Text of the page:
​Statement from the ESIP Federation at the GEO Plenary, 9-10 November 2016, St. Petersburg, Russia

Technical Reports: 

 Statement by Emily Law, President of the Federation of Earth Science Information Partners (ESIP Federation) 

I would like to first thank the chair of this meeting and I would like to express our thanks to our Russian hosts, Roscosmos and Roshydromet, for their kind hospitality and this wonderful meeting venue here in St. Petersburg. 


The Federation of Earth Science Information Partners, known as ESIP, seeds innovation, develops best practices and advances technologies across broad-based, distributed communities of science, data and information technology practitioners. ESIP’s status as a leading United States-based collaboration network and neutral convener has made it the go-to place to forge consensus on emerging data-related topics. ESIP became a participating organization in 2013 as one way for to extend our reach to international partners. Beyond GEO, ESIP is engaged worldwide with related efforts through CODATA, WDS and RDA to improve the creation, management, distribution, use, and citation of scientific data.


As GEO entered it’s second decade this past year, we felt it was important to more actively support the GEO effort. ESIP was represented on the Programme Board this year, which provided valuable insight into the numerous initiatives, flagships and other projects that are currently ongoing. I would like to highlight some of the recent ways in which the ESIP Federation community has contributed to the success of GEO, with a focus on climate change, disaster response and resilience, and Earth science data stewardship. 


ESIP has several thematic areas of focus. Over the last year, our Energy & Climate Working Group, chaired by Richard Eckman, NASA and Erica Zell, Battelle, has supported the GEO work plan task, GI-10 EO data and renewable energies. In addition, this group is also supporting the emerging GEO Vision for Energy initiative (VENER).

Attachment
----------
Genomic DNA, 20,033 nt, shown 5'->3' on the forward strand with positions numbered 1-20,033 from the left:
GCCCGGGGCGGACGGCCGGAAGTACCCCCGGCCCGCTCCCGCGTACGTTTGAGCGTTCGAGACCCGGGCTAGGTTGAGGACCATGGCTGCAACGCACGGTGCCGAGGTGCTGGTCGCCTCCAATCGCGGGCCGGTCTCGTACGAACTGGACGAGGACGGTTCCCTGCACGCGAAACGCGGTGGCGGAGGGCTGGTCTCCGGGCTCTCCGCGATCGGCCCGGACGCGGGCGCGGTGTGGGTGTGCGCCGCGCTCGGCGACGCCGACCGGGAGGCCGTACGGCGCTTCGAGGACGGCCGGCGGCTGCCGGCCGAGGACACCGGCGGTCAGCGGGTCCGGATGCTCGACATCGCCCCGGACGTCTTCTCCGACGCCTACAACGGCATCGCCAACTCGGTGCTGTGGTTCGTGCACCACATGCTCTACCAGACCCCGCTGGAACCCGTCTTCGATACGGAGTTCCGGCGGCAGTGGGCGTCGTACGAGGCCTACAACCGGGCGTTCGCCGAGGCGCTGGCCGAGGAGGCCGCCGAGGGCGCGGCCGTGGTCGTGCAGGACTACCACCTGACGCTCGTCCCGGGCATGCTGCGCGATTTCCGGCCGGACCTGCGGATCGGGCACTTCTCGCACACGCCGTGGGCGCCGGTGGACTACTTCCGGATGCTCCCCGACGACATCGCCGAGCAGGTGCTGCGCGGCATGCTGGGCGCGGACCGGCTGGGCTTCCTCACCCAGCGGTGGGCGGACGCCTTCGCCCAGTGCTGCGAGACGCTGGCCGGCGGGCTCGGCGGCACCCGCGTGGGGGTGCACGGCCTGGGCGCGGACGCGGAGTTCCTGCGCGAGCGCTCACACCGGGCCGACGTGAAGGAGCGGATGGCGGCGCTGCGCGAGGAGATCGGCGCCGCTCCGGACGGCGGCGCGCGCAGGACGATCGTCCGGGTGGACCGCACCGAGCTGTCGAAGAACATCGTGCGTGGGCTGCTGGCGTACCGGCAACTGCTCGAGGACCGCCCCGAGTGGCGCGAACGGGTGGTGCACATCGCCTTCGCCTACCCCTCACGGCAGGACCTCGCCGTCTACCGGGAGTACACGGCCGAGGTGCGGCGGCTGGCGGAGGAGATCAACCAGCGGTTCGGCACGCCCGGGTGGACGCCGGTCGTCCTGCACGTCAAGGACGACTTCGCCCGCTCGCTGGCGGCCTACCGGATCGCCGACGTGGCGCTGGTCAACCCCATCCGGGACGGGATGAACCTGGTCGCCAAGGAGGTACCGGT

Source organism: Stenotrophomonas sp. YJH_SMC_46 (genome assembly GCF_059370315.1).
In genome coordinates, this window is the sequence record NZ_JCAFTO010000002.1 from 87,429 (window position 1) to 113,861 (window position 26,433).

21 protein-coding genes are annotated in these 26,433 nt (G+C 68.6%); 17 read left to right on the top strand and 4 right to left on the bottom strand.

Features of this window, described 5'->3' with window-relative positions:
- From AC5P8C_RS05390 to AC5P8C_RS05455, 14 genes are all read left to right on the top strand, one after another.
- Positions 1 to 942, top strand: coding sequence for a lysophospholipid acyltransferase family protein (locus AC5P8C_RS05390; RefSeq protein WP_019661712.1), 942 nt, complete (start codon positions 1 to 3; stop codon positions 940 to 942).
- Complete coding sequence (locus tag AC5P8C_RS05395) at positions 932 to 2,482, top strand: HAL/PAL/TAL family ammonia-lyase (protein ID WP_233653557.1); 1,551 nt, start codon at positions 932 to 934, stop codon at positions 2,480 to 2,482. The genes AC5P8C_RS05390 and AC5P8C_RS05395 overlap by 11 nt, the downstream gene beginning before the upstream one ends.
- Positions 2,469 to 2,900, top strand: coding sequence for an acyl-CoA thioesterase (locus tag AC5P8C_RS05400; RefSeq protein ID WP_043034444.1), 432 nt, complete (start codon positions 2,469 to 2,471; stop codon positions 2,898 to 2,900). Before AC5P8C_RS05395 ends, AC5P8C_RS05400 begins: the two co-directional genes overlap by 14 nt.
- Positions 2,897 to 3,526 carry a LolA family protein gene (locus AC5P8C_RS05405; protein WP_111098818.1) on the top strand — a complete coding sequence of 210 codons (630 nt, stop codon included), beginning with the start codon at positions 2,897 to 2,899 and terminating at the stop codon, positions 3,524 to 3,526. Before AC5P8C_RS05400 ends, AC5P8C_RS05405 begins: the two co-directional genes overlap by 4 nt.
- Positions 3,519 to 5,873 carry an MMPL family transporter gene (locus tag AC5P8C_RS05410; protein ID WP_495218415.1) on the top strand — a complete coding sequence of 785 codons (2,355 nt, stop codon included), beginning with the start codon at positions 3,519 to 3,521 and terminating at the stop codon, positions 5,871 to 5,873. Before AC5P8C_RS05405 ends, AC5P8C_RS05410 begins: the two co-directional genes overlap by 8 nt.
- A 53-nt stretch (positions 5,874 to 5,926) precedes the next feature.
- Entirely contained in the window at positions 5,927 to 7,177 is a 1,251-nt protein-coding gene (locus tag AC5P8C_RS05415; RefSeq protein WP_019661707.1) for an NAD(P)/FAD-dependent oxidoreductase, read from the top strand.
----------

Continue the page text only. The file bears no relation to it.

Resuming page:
We appreciate that GEO is taking a proactive role in furthering data stewardship in Earth observations and that the topic has high visibility at this meeting beginning with the Side Meetings, Monday and Tuesday. ESIP has worked to improve data practices and promote open data on a number of fronts for many years. ESIP’s Data Stewardship Committee, chaired by Justin Goldstein, USGCRP, supported the GEO work plan subtask of GD-07, ‘Advancing the GEOSS Data Sharing Principles’. The GEO Data Sharing Guidelines are aligned with the ESIP’s Interagency Data Stewardship Guidelines (http://commons.esipfed.org/node/419). The Data Stewardship Committee looks forward to continuing to support this task in 2017. 


Looking ahead for contributions in the coming year, there are two notes. One of ESIP’s strategic goals is to: “Strengthen the ties between observations and user communities (e.g. technologies, research, education and applications).” As part of that work, we are pleased to be recognized as a committing organization in an initiative launched by the U.S. White House in September, Partnership for Resilience and Preparedness (PREP), I look forward to the engagement and commercial sector discussions to share more on our work with PREP. 


The ESIP Federation is also engaged in improving response to natural disasters through the ESIP Disaster Lifecycle Cluster, which formed in 2014. This group facilitates the identification and testing of ESIP member data sets, such as those from the NOAA, NASA and U.S. Geological Survey Earth observing data centers, that may be certified as trusted data sources for agencies and organizations responding to disasters. We look forward to learning more about GEO flagship, GEODARMA. 


These are just a few examples of the contributions the ESIP community has made to GEO’s objectives. As part of its commitment to open initiatives that enable the use of Earth science data, the ESIP community invites contributions from individuals and organizations with similar interests to improve practices for enabling the development and use of science data. I look forward to continuing ESIP support for GEO and congratulate GEO on its progress and the collaborative environment that GEO promotes.